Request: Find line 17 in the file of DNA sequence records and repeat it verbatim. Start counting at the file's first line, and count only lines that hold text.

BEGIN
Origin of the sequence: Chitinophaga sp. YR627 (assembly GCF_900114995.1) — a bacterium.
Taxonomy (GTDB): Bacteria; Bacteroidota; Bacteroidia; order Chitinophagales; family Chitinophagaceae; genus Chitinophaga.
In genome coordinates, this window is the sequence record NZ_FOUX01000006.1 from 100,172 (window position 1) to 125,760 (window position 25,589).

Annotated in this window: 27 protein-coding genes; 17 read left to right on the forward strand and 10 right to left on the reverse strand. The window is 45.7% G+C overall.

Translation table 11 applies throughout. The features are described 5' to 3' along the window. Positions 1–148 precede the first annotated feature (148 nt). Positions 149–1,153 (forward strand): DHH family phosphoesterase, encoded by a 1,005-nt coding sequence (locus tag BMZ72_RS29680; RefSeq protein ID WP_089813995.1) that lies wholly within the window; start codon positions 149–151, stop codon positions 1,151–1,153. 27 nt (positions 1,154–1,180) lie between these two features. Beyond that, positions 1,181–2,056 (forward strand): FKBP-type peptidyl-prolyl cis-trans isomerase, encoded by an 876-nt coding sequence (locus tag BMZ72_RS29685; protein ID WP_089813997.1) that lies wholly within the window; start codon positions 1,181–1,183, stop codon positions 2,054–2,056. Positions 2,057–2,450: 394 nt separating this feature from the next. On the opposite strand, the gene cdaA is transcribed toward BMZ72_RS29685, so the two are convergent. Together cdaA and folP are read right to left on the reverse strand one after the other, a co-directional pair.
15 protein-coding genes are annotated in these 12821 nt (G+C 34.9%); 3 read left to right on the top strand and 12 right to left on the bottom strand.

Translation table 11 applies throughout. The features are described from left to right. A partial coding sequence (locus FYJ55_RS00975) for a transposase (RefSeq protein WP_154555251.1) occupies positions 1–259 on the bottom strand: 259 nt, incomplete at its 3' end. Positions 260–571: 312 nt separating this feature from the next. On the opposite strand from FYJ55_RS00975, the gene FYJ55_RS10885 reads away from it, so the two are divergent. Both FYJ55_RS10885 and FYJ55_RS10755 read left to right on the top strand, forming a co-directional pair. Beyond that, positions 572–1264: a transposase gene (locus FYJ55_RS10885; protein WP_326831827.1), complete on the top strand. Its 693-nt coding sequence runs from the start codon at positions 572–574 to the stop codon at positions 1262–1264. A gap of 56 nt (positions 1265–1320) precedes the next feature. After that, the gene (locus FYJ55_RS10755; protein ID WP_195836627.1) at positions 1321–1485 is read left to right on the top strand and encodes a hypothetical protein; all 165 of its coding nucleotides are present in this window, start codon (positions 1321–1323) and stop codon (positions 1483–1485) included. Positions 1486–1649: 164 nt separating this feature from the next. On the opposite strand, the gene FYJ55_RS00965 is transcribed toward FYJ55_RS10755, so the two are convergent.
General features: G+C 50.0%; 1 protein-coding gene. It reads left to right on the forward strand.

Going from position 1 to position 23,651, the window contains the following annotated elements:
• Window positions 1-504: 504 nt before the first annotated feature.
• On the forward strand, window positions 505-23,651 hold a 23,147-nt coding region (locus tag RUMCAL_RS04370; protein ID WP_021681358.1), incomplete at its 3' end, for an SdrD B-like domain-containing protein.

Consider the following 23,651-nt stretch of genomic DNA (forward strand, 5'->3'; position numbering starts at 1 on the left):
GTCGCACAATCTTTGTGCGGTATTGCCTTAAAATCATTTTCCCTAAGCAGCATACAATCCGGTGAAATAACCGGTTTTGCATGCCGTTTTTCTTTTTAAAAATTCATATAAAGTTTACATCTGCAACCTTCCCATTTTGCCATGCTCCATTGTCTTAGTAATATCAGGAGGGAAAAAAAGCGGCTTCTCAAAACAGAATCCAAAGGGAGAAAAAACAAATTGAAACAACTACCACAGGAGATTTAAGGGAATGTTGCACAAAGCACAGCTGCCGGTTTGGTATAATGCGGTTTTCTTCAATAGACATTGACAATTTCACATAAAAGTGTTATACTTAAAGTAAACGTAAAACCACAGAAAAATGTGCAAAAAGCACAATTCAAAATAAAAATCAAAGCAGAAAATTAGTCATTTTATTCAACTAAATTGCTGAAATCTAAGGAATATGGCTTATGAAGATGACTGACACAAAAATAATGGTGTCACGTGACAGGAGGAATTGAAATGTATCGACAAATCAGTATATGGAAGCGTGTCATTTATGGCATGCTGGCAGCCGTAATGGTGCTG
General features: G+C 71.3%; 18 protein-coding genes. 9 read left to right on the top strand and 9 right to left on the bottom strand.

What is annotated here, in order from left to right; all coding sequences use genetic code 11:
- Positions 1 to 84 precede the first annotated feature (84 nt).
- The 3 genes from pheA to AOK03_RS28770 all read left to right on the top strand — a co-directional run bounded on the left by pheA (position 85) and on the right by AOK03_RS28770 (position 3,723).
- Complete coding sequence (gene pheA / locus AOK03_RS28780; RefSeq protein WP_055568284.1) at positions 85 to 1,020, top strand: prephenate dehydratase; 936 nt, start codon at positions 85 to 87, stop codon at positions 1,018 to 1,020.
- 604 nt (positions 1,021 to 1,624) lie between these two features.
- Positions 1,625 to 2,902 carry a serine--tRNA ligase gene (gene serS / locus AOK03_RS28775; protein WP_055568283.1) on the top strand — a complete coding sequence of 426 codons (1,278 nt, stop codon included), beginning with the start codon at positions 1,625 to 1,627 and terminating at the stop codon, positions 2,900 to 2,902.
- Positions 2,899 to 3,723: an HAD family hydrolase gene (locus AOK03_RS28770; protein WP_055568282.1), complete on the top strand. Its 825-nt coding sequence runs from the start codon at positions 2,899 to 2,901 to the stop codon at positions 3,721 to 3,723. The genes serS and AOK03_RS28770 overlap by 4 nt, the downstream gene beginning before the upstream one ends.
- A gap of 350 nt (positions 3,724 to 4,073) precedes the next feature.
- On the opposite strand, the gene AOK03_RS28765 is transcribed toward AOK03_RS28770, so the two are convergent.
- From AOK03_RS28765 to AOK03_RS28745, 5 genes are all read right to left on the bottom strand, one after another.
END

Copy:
- The 3 genes from pheA to AOK03_RS28770 all read left to right on the top strand — a co-directional run bounded on the left by pheA (position 85) and on the right by AOK03_RS28770 (position 3,723).